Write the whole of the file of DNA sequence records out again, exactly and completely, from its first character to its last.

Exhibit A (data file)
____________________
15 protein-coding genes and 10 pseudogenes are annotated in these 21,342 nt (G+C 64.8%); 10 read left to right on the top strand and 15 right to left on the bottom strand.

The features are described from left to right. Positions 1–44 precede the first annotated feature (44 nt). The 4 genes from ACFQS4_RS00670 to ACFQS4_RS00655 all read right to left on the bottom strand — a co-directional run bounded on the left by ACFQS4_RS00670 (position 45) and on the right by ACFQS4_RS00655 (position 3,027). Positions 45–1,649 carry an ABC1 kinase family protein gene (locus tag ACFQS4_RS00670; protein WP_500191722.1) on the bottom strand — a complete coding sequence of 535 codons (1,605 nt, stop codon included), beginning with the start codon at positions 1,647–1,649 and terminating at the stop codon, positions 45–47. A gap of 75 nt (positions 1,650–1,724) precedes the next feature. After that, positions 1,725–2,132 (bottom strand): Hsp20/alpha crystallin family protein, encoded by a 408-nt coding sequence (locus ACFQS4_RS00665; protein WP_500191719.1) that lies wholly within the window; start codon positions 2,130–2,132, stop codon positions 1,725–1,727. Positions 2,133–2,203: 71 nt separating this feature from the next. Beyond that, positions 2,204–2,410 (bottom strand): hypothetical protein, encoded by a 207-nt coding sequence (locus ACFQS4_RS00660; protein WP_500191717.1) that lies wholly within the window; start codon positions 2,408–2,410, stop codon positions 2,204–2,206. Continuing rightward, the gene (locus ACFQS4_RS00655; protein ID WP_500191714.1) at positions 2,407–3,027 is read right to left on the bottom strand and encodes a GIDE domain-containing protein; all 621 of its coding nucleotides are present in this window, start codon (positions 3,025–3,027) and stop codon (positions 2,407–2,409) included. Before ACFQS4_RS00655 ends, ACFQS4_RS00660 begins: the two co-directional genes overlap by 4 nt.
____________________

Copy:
15 protein-coding genes and 10 pseudogenes are annotated in these 21,342 nt (G+C 64.8%); 10 read left to right on the top strand and 15 right to left on the bottom strand.

The features are described from left to right. Positions 1–44 precede the first annotated feature (44 nt). The 4 genes from ACFQS4_RS00670 to ACFQS4_RS00655 all read right to left on the bottom strand — a co-directional run bounded on the left by ACFQS4_RS00670 (position 45) and on the right by ACFQS4_RS00655 (position 3,027). Positions 45–1,649 carry an ABC1 kinase family protein gene (locus tag ACFQS4_RS00670; protein WP_500191722.1) on the bottom strand — a complete coding sequence of 535 codons (1,605 nt, stop codon included), beginning with the start codon at positions 1,647–1,649 and terminating at the stop codon, positions 45–47. A gap of 75 nt (positions 1,650–1,724) precedes the next feature. After that, positions 1,725–2,132 (bottom strand): Hsp20/alpha crystallin family protein, encoded by a 408-nt coding sequence (locus ACFQS4_RS00665; protein WP_500191719.1) that lies wholly within the window; start codon positions 2,130–2,132, stop codon positions 1,725–1,727. Positions 2,133–2,203: 71 nt separating this feature from the next. Beyond that, positions 2,204–2,410 (bottom strand): hypothetical protein, encoded by a 207-nt coding sequence (locus ACFQS4_RS00660; protein WP_500191717.1) that lies wholly within the window; start codon positions 2,408–2,410, stop codon positions 2,204–2,206. Continuing rightward, the gene (locus ACFQS4_RS00655; protein ID WP_500191714.1) at positions 2,407–3,027 is read right to left on the bottom strand and encodes a GIDE domain-containing protein; all 621 of its coding nucleotides are present in this window, start codon (positions 3,025–3,027) and stop codon (positions 2,407–2,409) included. Before ACFQS4_RS00655 ends, ACFQS4_RS00660 begins: the two co-directional genes overlap by 4 nt.